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Brunswick Records

Brunswick Records is a USA based Record label.

Records under the "Brunswick" label were first produced by the Brunswick Bake Collender Company[?] (a company based in Dubuque, Iowa which had been manufacturing products ranging from pianos to sporting equipment since 1845). The company first began producing phonographs in 1916, then began marketing their own line of records as an after-thought. These first Brunswick Records used the vertical cut system like Edison Records Discs, and were not sold in large numbers.


A Brunswick Record label from 1922

In January of 1920 a new line of Brunswick Records were introduced using the lateral cut system that was then becoming the default cut for 78 disc records. The parent company markeded them extensively, and within a few years Brunswick became one of the USA's Big Three record companies, along with Victor and Columbia Records. The Brunswick line of home phonographs were also commercially successful.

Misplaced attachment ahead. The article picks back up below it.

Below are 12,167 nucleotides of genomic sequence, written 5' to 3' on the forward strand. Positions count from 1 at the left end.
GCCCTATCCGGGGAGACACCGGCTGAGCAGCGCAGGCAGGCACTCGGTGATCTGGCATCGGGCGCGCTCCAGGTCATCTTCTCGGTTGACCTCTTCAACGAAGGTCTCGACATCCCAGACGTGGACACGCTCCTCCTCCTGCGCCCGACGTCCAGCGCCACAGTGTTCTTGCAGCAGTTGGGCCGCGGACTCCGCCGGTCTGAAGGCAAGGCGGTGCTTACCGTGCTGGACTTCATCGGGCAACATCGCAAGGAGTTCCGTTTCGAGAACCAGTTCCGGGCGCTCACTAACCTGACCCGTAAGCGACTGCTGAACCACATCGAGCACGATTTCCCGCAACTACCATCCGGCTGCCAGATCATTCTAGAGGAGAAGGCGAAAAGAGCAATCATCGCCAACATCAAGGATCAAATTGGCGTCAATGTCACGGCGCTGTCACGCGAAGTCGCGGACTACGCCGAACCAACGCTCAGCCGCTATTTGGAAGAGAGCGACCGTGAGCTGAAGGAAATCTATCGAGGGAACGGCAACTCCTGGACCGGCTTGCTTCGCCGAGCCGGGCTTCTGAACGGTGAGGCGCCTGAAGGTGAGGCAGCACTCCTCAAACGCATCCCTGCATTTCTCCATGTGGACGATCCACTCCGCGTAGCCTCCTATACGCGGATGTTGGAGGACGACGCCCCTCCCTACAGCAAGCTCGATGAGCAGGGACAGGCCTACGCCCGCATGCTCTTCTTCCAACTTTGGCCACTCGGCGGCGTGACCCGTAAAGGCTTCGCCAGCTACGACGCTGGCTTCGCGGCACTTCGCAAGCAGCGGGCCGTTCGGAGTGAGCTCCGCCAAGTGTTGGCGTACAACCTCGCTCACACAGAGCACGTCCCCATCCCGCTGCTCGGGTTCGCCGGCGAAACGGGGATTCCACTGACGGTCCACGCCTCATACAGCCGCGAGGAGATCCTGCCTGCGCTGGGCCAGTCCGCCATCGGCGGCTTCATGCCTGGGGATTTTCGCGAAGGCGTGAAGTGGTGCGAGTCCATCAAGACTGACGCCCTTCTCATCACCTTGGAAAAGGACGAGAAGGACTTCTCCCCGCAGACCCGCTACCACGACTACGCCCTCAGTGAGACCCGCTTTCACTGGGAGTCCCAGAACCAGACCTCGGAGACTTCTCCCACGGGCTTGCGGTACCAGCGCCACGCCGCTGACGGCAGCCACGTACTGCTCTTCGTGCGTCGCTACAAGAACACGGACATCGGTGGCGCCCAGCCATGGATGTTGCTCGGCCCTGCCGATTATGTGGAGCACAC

In late 1924 Brunswick aquired the Vocalion Records[?] label.

Around 1926 Brunswick introduced its own version of electrical recording called the "Light Ray Process" using photo electrical cells, although it switched to the more conventional microphone process a few years later. Around the same time they introduced the Brunswick Panatrope, the first home phonograph that reproduced records electrically. This met with critical acclaim, and composer Ottorino Respighi[?] selected the Brunswick Panatrope to play a recording of bird song in his composition "The Pines of Rome".

In April of 1930 Brunswick Balke Collender sold Brunswick Records to Warner Brothers, which then sold it to the American Record Corporation[?] in December of 1931.

In 1932 the British branch of Brunswick was acquired by Decca Records.

In 1939 the U.S.A. Brunswick label was bought by CBS, which discontinued the label in 1940 The folowing year rights to use the Brunswick label in the New World and the back catalogue of Brunswick recordings from 1931 and earlier were sold to US Decca. (Rights to recordings from 1932 on were retained by CBS.)

In 1944 Decca revived the Brunswick label, mostly for reissues of recordings from earlier decades.

See also: List of other record labels



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